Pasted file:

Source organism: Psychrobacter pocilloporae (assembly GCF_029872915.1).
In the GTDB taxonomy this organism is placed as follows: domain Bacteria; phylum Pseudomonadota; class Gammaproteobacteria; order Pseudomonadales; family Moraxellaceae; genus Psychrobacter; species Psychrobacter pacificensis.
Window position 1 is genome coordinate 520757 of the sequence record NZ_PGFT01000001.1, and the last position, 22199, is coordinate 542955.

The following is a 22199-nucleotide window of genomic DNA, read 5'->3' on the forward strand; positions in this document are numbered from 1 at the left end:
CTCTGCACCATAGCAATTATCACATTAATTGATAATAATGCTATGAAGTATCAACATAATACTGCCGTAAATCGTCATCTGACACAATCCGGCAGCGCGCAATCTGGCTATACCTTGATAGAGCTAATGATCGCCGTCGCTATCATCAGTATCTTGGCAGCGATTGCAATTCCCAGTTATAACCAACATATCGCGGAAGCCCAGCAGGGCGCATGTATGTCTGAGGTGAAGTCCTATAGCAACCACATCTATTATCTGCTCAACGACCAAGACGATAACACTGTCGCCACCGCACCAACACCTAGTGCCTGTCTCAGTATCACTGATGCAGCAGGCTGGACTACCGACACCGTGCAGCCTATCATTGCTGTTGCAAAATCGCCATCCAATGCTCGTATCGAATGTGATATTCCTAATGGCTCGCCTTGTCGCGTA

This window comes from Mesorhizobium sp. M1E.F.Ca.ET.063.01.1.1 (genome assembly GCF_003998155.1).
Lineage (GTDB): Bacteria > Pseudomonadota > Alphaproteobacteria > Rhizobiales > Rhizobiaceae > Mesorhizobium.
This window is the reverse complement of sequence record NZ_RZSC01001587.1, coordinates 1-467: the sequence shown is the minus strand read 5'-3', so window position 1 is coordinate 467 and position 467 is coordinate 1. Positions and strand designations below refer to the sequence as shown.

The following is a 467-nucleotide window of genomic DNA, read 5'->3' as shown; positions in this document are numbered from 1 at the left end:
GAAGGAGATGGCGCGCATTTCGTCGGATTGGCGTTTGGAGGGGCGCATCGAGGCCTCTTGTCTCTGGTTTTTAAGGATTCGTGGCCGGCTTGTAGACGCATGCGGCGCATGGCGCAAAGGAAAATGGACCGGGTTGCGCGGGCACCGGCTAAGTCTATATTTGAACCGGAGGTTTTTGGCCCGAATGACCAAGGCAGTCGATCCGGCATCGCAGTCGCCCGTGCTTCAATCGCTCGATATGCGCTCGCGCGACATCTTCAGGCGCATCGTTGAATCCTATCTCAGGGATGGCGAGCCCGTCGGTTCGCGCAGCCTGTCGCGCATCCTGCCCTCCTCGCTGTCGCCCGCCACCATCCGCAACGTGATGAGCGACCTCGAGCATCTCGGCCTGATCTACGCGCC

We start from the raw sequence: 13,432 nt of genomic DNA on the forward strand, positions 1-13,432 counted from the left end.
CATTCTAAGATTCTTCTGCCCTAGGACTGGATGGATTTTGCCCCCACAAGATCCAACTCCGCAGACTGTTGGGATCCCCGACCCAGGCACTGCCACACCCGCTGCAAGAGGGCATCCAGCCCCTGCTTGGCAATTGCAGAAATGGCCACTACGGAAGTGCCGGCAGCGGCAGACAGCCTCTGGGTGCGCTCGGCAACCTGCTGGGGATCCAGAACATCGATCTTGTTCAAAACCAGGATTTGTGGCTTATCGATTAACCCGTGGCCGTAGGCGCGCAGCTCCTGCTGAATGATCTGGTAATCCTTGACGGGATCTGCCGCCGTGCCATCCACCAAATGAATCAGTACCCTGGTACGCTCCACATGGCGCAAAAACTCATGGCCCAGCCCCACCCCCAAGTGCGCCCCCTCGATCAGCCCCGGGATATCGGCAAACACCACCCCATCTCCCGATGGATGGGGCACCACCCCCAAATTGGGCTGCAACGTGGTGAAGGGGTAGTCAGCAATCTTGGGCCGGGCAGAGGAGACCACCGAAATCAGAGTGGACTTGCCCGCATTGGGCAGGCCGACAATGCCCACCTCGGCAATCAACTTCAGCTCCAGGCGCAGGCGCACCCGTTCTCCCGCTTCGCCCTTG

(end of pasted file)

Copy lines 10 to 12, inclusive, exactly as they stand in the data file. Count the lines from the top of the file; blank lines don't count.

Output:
GAAGGAGATGGCGCGCATTTCGTCGGATTGGCGTTTGGAGGGGCGCATCGAGGCCTCTTGTCTCTGGTTTTTAAGGATTCGTGGCCGGCTTGTAGACGCATGCGGCGCATGGCGCAAAGGAAAATGGACCGGGTTGCGCGGGCACCGGCTAAGTCTATATTTGAACCGGAGGTTTTTGGCCCGAATGACCAAGGCAGTCGATCCGGCATCGCAGTCGCCCGTGCTTCAATCGCTCGATATGCGCTCGCGCGACATCTTCAGGCGCATCGTTGAATCCTATCTCAGGGATGGCGAGCCCGTCGGTTCGCGCAGCCTGTCGCGCATCCTGCCCTCCTCGCTGTCGCCCGCCACCATCCGCAACGTGATGAGCGACCTCGAGCATCTCGGCCTGATCTACGCGCC

We start from the raw sequence: 13,432 nt of genomic DNA on the forward strand, positions 1-13,432 counted from the left end.
CATTCTAAGATTCTTCTGCCCTAGGACTGGATGGATTTTGCCCCCACAAGATCCAACTCCGCAGACTGTTGGGATCCCCGACCCAGGCACTGCCACACCCGCTGCAAGAGGGCATCCAGCCCCTGCTTGGCAATTGCAGAAATGGCCACTACGGAAGTGCCGGCAGCGGCAGACAGCCTCTGGGTGCGCTCGGCAACCTGCTGGGGATCCAGAACATCGATCTTGTTCAAAACCAGGATTTGTGGCTTATCGATTAACCCGTGGCCGTAGGCGCGCAGCTCCTGCTGAATGATCTGGTAATCCTTGACGGGATCTGCCGCCGTGCCATCCACCAAATGAATCAGTACCCTGGTACGCTCCACATGGCGCAAAAACTCATGGCCCAGCCCCACCCCCAAGTGCGCCCCCTCGATCAGCCCCGGGATATCGGCAAACACCACCCCATCTCCCGATGGATGGGGCACCACCCCCAAATTGGGCTGCAACGTGGTGAAGGGGTAGTCAGCAATCTTGGGCCGGGCAGAGGAGACCACCGAAATCAGAGTGGACTTGCCCGCATTGGGCAGGCCGACAATGCCCACCTCGGCAATCAACTTCAGCTCCAGGCGCAGGCGCACCCGTTCTCCCGCTTCGCCCTTG